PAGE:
While this shower is now largely over, the way to best observe meteors is the same for all showers in principle (including coming showers like the Leonids around November 17 and Geminids around December 14).
The name of most showers reference the name of the constellation their radiant (point in the sky the meteors seem to be coming from) lies in. In the case of the Orionids, this is the constellation of Orion, so look in the general direction of (and around) Orion.
As you suggest, meteors appear unexpectedly and move too fast to be caught with a telescope. The best way to observe them is to lie down comfortably and use the naked eye. The key word is "comfortably": find a comfortable reclining garden chair or lilo and lie down. That's one half of the comfort; the other is to stay warm. Even when watching the Perseids in summer you're lying still under an open sky, and for the fall/winter showers mentioned here you'll really want to bundle up and perhaps take a thermos with a hot drink.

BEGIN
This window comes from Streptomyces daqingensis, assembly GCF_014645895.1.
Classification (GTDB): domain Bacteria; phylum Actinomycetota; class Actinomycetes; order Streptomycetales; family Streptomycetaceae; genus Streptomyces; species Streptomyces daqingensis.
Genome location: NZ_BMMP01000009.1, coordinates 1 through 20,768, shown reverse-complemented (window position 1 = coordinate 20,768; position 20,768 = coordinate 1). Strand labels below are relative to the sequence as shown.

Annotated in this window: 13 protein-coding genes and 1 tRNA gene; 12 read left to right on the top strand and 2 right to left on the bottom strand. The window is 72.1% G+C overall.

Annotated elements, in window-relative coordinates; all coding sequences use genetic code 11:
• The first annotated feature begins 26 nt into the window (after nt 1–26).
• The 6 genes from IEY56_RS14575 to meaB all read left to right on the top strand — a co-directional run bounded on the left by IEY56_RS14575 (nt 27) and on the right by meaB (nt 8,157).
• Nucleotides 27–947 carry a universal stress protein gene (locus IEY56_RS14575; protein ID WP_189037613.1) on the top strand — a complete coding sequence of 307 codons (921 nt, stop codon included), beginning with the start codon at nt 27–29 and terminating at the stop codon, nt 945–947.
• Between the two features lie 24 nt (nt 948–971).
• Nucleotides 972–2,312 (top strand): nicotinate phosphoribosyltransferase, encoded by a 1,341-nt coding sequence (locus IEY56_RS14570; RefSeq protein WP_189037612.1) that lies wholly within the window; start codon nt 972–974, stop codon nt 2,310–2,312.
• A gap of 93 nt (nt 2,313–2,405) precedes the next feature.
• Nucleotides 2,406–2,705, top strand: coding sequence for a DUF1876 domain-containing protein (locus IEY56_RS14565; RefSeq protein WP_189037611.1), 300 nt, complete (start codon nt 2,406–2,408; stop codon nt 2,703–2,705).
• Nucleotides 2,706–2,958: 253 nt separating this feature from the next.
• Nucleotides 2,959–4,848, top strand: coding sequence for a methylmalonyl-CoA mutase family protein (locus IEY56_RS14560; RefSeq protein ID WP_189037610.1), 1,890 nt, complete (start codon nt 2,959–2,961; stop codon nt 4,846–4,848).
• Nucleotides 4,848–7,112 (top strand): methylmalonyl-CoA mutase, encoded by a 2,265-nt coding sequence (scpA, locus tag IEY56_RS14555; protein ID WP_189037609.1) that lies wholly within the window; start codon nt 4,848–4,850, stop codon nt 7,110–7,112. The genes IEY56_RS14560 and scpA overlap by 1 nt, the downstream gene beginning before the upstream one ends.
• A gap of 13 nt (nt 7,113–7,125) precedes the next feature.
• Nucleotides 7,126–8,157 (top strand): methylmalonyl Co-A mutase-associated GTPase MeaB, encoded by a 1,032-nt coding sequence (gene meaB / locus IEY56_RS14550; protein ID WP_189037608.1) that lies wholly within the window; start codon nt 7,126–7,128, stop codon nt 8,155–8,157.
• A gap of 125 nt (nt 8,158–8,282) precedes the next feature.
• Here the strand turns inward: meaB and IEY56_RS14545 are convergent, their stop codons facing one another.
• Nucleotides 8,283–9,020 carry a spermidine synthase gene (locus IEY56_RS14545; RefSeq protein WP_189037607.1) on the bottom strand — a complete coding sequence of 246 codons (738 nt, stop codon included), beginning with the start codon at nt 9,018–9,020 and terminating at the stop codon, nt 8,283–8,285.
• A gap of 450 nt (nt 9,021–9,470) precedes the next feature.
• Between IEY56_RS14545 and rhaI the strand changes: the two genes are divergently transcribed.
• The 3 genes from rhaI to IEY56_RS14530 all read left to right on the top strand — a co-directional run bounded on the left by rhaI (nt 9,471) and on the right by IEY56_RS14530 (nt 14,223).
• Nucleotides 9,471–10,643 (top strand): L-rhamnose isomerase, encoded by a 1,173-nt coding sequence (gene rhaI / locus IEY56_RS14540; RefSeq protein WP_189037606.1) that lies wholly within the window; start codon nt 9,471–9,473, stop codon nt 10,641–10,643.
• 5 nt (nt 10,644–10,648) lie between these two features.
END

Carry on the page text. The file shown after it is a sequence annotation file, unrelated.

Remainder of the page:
The comfort is important - there may be several minutes between two meteors and hence lying down is a good way to relax while watching, which will allow you to stay out longer and see more. It is definitely more relaxed than standing up with your head in your neck.
One other tip for "comfort": many people will enjoy this more in the company of other enthousiasts, and if you're one of them you should consider going out with a few other people. It will allow you to discuss the meteors just sighted to pass the time between events, or even to help each other to see one (if they're not too fast).